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3

If that happened, we would be able to detect it by looking at correlations between successive photons' "decisions." That is, suppose you represent each pair of consecutive photons (1 and 2, 2 and 3, 3 and 4, etc.) with $+1$ if they both made the same "decision" or $-1$ if one went through the polarizer and the other didn't. Take the average of these numbers ...


5

There is no such mechanism. The probability for a photon to pass through a polarizer at an angle $\theta$ is $\cos^2(\theta)$, regardless of what has happened before, and regardless of how many photons "at once" try to pass through it. As Bell's theorem tells us, the quantum world is really random (or non-local).


1

I do not think there is one method to describe where all the energy goes. This question is similar to an often researched question: "What determines the Laser Induced Damage Threshold (LIDT)". For CW lasers the answer is often (joule) heating. But for pulsed lasers, damage is often caused by dielectric breakdown (i.e. energy going into 're-arranging' a ...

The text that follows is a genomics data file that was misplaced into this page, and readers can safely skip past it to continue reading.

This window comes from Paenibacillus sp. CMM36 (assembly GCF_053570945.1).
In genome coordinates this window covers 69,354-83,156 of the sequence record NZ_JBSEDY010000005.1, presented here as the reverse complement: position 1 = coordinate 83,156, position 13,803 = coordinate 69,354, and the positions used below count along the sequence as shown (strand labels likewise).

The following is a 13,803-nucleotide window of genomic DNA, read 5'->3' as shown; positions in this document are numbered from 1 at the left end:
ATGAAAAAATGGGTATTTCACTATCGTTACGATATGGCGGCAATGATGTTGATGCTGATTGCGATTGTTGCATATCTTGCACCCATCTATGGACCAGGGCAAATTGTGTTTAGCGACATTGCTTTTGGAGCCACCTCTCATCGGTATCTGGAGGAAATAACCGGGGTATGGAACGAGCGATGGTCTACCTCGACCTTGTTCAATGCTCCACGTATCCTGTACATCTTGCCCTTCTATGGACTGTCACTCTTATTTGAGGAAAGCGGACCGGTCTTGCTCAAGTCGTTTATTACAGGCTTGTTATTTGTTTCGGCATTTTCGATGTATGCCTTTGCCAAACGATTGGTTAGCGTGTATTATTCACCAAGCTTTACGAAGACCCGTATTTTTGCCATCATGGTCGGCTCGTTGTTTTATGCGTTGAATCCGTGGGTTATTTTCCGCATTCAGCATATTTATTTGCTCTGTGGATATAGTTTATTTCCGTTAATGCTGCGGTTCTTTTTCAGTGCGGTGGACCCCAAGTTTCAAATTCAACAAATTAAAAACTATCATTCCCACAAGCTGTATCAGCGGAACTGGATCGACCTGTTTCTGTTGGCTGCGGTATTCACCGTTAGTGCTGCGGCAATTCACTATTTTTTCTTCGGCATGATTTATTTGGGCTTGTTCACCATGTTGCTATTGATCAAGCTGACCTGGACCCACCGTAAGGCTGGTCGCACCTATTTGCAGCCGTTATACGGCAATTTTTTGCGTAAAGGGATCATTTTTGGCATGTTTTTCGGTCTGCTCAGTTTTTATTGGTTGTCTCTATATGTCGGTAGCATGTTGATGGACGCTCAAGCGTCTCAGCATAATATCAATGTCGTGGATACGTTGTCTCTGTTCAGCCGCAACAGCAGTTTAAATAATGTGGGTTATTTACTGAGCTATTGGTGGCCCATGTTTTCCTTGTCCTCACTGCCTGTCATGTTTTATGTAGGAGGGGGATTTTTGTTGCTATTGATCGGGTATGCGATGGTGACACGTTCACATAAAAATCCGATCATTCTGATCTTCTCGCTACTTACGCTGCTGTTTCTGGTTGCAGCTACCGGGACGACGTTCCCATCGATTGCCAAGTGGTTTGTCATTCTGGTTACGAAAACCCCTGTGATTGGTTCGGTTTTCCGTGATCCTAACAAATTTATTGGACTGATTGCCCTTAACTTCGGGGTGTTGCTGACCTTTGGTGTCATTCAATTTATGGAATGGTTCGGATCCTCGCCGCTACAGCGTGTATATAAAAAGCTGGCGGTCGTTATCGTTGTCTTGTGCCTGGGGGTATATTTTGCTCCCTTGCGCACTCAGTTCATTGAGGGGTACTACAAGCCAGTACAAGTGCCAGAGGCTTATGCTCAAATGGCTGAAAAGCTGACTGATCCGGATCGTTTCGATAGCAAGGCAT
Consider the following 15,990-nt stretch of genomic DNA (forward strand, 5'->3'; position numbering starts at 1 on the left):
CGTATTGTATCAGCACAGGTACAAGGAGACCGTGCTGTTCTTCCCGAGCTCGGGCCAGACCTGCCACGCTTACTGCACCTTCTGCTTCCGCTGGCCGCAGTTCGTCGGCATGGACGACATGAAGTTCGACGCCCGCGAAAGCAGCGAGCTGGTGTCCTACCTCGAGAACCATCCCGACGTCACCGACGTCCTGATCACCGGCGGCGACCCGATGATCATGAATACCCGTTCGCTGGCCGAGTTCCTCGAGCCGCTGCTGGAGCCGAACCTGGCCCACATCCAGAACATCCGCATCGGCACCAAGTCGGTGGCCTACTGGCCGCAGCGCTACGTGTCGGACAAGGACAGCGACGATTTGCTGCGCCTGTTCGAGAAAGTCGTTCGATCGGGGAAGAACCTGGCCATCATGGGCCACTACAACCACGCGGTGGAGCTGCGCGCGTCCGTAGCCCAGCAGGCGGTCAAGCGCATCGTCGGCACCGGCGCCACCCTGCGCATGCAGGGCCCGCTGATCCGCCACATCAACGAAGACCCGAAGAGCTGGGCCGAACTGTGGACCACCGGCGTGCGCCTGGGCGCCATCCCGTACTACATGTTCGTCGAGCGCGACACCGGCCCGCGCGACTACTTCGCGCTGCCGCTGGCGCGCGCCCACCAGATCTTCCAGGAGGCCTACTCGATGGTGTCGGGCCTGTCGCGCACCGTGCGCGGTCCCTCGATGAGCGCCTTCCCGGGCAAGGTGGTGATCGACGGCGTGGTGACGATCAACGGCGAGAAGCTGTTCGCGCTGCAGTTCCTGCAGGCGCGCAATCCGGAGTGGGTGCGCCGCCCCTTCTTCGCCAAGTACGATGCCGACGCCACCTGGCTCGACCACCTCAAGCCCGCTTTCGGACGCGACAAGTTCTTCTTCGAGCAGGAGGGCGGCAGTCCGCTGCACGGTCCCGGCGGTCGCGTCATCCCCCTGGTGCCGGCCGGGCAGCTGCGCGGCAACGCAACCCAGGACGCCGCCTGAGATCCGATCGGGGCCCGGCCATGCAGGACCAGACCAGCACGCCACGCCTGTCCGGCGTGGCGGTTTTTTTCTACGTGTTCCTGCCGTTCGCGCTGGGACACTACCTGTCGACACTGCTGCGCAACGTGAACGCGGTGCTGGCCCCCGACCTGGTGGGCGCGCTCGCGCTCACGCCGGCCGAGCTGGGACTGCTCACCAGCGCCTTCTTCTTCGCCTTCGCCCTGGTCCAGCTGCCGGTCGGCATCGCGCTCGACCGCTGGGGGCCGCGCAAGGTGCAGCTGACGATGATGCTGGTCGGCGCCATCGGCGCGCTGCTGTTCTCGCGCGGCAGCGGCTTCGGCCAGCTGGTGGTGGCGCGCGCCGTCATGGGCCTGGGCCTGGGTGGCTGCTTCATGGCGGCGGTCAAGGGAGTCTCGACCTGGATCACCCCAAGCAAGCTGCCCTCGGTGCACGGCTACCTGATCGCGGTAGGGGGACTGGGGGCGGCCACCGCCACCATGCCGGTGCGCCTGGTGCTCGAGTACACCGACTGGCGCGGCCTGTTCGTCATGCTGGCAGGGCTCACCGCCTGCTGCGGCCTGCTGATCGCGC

1

IMHO, the current use of the word helicities happens only when one is looking at some representation of $SU(2)$. 1) Now, a first point of view is to try to go back to representations of $ \otimes^n SU(2)$, when working with representations of $SO(D-2)$. In the best case, you will have different kind of "helicities". Suppose we work with $D=6$, so spin-$1$ ...


0

If you split the circularly polarised light up into two perpendicular polarisations with a $\pi/2$ phase lag between them. You are free to choose which unit vectors to represent these perpendicular polarisations - so choose one in the plane of incidence and one parallel to it. Upon reflection at the Brewster angle the component polarised in the plane of ...


0

One possibility is that your polarizer interacts with the other parts of your setup (for example, forms a resonant cavity with some other interfaces that enhances transmission). You can test this hypothesis by rotating your polarizer (is the intensity always brighter?). If you include a drawing of your setup, it would be easier to figure out the underlying ...



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